— Passages From the French and Italian Notebooks, Complete • Nathaniel Hawthorne

... not being particularly proud of it. Yes, I acknowledge that my name is Fraser, and that I am of the blood of that family or clan, of which the rector of our college once said, that he was firmly of opinion that every individual member was either rogue or fool. I was born at Madrid, of pure, oime, Fraser blood. My parents at an early age took me to —- {26a} where they shortly died, not, however, before they had placed me ...
— The Romany Rye - A Sequel to 'Lavengro' • George Borrow

... finest weather. This inexplicable accident was the commencement of misunderstanding between M. de Beaujeu and M. de la Sale. The former could scarcely be pleased to see himself subordinated to a private individual, and did not forgive Cavelier this. Nothing however would have been more easy than to decline the command. La Sale had not the gentleness of manner and the politeness necessary to conciliate his companions. The disagreement did but gather force during the voyage ...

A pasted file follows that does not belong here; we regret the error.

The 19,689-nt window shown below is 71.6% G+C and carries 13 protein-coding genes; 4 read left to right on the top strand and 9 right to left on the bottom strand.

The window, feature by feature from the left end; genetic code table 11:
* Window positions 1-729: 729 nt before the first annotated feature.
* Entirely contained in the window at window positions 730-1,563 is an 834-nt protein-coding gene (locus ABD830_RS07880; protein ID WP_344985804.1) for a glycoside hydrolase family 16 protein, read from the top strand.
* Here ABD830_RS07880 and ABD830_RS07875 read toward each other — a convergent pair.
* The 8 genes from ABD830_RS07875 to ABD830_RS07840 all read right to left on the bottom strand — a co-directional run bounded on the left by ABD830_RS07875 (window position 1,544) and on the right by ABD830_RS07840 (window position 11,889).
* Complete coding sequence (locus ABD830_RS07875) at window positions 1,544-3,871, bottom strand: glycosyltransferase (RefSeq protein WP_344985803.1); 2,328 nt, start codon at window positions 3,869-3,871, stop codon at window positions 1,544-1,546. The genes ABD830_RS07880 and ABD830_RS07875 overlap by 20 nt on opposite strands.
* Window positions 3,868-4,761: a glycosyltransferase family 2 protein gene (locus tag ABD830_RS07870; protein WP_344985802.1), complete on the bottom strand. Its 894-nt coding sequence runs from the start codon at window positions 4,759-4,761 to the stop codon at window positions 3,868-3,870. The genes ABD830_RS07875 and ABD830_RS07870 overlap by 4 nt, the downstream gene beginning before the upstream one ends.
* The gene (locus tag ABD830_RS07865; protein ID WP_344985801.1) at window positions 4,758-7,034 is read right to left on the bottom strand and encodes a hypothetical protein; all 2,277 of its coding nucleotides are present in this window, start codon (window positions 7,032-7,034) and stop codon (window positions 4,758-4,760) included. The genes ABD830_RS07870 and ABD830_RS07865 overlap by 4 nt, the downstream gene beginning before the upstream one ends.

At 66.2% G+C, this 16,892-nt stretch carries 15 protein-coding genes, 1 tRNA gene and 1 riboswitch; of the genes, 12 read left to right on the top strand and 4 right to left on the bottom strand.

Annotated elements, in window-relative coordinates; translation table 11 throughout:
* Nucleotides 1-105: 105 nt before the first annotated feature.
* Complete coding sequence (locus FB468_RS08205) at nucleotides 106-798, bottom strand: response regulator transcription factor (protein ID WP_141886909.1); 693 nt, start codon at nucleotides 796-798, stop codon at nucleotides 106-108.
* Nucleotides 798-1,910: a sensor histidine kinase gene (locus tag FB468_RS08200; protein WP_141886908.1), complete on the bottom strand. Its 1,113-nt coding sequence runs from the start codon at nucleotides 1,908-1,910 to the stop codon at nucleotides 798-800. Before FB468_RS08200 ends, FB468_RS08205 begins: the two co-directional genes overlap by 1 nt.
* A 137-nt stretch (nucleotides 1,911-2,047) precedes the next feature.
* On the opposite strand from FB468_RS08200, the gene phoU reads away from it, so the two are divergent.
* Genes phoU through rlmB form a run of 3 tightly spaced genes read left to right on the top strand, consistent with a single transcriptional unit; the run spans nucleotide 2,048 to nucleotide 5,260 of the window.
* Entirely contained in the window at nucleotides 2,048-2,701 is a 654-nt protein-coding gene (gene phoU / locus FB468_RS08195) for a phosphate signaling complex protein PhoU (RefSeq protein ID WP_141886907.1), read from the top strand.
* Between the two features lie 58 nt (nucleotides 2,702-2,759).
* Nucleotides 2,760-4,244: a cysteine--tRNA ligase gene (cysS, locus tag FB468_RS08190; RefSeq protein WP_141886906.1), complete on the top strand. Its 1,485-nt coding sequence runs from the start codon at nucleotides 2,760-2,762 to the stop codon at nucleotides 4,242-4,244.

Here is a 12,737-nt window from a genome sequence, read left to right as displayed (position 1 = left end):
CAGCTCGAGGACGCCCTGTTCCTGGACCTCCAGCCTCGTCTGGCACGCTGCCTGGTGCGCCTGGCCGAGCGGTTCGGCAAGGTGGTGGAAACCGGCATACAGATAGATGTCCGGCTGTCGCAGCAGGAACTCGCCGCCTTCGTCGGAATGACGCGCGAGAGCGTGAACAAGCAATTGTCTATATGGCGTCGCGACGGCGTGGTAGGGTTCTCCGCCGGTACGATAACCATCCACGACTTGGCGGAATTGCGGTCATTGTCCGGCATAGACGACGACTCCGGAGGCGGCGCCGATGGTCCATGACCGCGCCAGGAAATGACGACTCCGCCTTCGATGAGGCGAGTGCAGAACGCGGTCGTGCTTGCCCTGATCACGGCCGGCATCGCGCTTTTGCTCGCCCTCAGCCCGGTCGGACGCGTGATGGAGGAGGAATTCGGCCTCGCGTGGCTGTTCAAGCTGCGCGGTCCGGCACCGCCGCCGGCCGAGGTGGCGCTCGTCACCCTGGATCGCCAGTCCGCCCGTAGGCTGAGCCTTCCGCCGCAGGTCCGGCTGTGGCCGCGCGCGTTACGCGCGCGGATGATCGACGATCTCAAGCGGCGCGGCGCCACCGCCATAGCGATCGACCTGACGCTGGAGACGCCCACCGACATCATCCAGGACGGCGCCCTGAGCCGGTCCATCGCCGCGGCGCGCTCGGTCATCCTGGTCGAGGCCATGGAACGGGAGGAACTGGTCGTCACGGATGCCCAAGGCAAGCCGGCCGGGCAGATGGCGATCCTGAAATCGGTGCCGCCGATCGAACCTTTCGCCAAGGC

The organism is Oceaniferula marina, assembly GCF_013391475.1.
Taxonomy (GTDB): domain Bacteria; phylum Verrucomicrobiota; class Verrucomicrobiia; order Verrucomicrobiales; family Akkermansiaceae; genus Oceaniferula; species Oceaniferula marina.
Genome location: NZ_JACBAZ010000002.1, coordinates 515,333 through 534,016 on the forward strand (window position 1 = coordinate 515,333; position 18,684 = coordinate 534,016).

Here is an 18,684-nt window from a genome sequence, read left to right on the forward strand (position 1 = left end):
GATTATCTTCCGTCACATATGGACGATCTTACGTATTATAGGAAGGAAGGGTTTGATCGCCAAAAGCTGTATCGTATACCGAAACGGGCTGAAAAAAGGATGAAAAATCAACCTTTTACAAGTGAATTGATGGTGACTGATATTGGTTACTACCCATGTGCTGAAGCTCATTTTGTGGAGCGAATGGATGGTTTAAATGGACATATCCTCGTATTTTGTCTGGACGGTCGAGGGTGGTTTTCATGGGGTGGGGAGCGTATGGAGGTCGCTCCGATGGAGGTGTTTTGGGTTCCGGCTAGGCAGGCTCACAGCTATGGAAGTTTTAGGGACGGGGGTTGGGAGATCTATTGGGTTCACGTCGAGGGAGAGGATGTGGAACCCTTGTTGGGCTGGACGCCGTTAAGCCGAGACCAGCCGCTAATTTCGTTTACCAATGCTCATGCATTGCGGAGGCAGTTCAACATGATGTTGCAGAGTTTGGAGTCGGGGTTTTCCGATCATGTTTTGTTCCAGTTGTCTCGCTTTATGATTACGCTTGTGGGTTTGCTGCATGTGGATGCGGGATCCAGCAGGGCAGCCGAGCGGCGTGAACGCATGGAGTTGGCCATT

— Celebrated Travels and Travellers - Part I. The Exploration of the World • Jules Verne

... Netherlands, too, the French cafe is a delightful feature of the life of the larger cities. The Dutch roast coffee properly, and make it well. The service is in individual pots, or in demi-tasses on a silver, nickle, or brass tray, and accompanied by a miniature pitcher containing just enough cream (usually whipped), a small dish about the size of an individual butter plate holding ...
— All About Coffee • William H. Ukers

... first, of a perfect mastery of the individual's own spirit. No advance whatever can be made in acquiring power over other spirits, such as controlling the lower or supplicating the higher, until the spirit within has acquired such perfect mastery of itself, that it can never be moved to anger or emotion—realizes no pleasure, cares for ...
— Buchanan's Journal of Man, January 1888 - Volume 1, Number 12 • Various